The Chinese government is a despicable, parasitic, brutal, brass-knuckled, crass, callous, amoral, ruthless and totally totalitarian imperialist power that reigns over the world’s leading cancer factory, its most prolific propaganda mill and the biggest police state and prison on the face of the earth.

That is the view of Peter Navarro, the man chosen by Donald Trump to lead a new presidential office for US trade and industrial policy, a move likely to add to Beijing’s anxieties over the billionaire’s plans for US-China relations.

China’s rulers initially appeared to embrace the possibility that improved ties with Washington could be negotiated with the deal-making US president-elect.

But that enthusiasm has dimmed after Trump angered Beijing with a succession of controversial interventions on sensitive issues including Taiwan and the South China Sea.

The appointment of Navarro, a University of California, Irvine business professor, to run the White House’s newly created national trade council, represents a further blow to those hopes.

Navarro has penned a number of vociferously anti-China tomes including Death by China and Crouching Tiger: What China’s Militarism Means for the World.

In The Coming China Wars – a 2006 book that Trump has called one of his favourite on China – Navarro portrays the Asian country as a nightmarish realm where “the raw stench of a gut-wrenching, sweat-stained fear” hangs in the air and myopic, venal and incompetent Communist party officials rule the roost.

Speaking shortly before Navarro’s appointment was confirmed, Andrew Nathan, a China expert at Columbia University, said Trump’s plans for relations with Beijing remained an enigma despite the presence of several prominent China hawks in his camp.

“Trump has shown two sides to his personality in dealing with everybody. One is: ‘Let’s make a deal, we are deal-makers.’ And the other one is: ‘You hurt my feelings and I’m going to bomb the shit out of you because I never lose – I always win’,” said the political scientist.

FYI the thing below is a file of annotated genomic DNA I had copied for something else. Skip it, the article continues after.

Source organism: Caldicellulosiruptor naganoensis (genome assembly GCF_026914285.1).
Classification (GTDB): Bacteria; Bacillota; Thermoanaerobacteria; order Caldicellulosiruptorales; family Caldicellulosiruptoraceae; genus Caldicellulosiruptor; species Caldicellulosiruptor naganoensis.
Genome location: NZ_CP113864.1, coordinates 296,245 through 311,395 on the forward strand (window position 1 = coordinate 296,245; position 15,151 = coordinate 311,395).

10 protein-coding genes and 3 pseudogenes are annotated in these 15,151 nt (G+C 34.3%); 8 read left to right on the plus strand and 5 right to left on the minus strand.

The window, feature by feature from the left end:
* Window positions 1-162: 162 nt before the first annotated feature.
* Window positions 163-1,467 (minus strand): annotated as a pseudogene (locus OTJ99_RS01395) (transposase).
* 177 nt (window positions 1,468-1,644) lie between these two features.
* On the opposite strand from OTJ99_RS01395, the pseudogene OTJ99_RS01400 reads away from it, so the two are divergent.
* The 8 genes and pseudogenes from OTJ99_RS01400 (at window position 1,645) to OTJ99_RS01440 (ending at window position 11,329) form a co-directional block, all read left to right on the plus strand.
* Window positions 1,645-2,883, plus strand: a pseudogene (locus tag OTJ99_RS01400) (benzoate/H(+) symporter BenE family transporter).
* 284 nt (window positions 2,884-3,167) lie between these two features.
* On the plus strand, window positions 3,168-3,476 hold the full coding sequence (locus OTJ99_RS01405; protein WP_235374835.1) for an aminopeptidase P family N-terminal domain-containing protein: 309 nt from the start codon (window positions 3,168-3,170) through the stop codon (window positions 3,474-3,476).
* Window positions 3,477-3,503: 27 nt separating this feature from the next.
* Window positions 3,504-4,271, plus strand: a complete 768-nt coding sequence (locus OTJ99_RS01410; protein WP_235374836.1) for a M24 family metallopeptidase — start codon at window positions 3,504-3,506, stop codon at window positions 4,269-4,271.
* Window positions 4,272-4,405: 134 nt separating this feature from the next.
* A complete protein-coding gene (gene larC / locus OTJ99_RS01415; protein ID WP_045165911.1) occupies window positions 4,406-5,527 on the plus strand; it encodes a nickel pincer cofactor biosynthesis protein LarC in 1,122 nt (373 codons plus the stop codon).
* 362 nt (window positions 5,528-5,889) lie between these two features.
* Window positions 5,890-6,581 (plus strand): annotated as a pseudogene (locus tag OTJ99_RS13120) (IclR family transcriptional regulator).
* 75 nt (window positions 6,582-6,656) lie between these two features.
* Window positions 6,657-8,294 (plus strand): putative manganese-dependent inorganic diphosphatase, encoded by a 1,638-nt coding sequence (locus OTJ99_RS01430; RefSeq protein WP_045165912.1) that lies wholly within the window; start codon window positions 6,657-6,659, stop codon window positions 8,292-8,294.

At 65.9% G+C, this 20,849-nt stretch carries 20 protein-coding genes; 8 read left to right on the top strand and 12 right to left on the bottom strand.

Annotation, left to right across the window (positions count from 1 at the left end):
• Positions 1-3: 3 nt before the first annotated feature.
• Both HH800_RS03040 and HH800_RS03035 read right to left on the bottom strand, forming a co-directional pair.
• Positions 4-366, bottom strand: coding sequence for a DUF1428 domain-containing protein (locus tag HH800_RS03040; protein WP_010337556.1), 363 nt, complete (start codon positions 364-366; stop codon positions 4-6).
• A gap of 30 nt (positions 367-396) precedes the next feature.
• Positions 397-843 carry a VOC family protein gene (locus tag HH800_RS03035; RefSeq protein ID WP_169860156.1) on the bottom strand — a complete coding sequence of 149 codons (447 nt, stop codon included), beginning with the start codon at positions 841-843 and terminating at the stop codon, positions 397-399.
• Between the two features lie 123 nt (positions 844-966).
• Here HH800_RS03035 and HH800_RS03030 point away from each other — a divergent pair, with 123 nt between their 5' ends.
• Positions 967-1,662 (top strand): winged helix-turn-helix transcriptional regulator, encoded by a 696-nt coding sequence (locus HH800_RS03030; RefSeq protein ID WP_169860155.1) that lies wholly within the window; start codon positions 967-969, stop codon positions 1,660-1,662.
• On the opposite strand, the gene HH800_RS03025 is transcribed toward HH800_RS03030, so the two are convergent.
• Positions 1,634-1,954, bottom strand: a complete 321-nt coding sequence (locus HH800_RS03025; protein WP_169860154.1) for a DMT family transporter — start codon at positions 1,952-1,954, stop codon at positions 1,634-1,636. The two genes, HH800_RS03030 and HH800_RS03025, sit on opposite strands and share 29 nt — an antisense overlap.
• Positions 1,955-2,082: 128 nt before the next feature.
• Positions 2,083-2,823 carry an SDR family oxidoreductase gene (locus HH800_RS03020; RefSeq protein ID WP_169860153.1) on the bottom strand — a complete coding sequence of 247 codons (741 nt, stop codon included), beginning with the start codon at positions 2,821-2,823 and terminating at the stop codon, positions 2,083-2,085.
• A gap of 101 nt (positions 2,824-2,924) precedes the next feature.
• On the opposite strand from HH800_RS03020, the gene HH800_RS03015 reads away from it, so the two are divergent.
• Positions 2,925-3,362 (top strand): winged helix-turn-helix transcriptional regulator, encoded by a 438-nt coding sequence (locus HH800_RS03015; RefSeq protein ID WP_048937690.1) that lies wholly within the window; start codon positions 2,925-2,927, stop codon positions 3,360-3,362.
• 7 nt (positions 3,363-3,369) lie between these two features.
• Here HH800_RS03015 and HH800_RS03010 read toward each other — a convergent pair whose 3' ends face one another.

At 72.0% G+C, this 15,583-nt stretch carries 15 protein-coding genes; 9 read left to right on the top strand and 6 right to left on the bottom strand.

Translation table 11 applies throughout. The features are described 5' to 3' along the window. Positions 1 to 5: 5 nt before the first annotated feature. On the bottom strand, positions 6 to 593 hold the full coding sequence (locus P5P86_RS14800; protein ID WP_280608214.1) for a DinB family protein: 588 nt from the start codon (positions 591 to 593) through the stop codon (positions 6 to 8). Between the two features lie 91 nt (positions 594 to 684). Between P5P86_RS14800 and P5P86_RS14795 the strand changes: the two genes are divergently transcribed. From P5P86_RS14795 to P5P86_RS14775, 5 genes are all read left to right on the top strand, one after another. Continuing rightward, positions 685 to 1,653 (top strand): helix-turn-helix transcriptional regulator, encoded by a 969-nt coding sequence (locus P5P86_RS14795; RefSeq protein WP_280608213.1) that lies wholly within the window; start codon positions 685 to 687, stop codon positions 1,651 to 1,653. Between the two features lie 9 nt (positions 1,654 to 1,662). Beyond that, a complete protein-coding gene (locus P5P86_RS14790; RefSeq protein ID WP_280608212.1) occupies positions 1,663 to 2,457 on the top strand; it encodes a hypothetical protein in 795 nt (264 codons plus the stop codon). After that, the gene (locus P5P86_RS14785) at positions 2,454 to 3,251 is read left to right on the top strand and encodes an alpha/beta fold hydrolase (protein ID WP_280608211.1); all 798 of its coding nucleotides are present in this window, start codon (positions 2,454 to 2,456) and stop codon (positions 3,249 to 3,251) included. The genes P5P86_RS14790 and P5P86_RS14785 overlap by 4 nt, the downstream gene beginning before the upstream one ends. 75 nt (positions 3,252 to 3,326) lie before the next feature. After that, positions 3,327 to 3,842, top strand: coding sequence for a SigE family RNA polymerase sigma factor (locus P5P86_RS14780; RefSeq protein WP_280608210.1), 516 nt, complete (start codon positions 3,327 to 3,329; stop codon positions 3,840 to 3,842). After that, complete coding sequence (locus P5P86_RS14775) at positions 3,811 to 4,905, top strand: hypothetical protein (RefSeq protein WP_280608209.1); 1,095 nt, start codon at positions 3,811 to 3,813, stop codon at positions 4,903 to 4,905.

“I don’t know whether he is setting up China for a deal. In fact, I don’t know if he is that deliberate or whether his mood just changes from time-to-time depending on how the other side treats him.”

Christopher Balding, a Peking University finance professor, said that for all Navarro’s “alarmist” and “inflammatory” musings on China, he was unlikely to be able to follow through on his most radical beliefs once in government.

“I think Navarro is going to quickly realise the constraints that he is under,” he said.

“They come as professors, they come as businessmen and they get into office as the secretary-of-whatever and they quickly realise … that they cannot just implement their pet idea or their classroom theory,” Balding said, predicting there would be “strong push-back” from the US business community were hefty tariffs to be imposed on imports from China.

Li Yonghui, the head of the school of international relations at the Beijing Foreign Studies University, said Navarro’s rise was consistent with Trump’s hawkish thoughts on China and would leave Beijing “a little worried” even if he still believed a radical shake-up of US-China relations was unlikely.

“We should stay vigilant. We have to be prepared,” the academic said. “Trump will certainly place unprecedented pressure on China.”

Asked for Beijing’s reaction to Trump’s hire, a spokesperson for China’s foreign ministry replied only that it was closely monitoring the transition and possible policy directions.

“As two superpowers, China and the US have extensive common interests,” Hua Chunying told reporters. “Cooperation is the only correct choice.”

Read the complete article on The Guardian web site.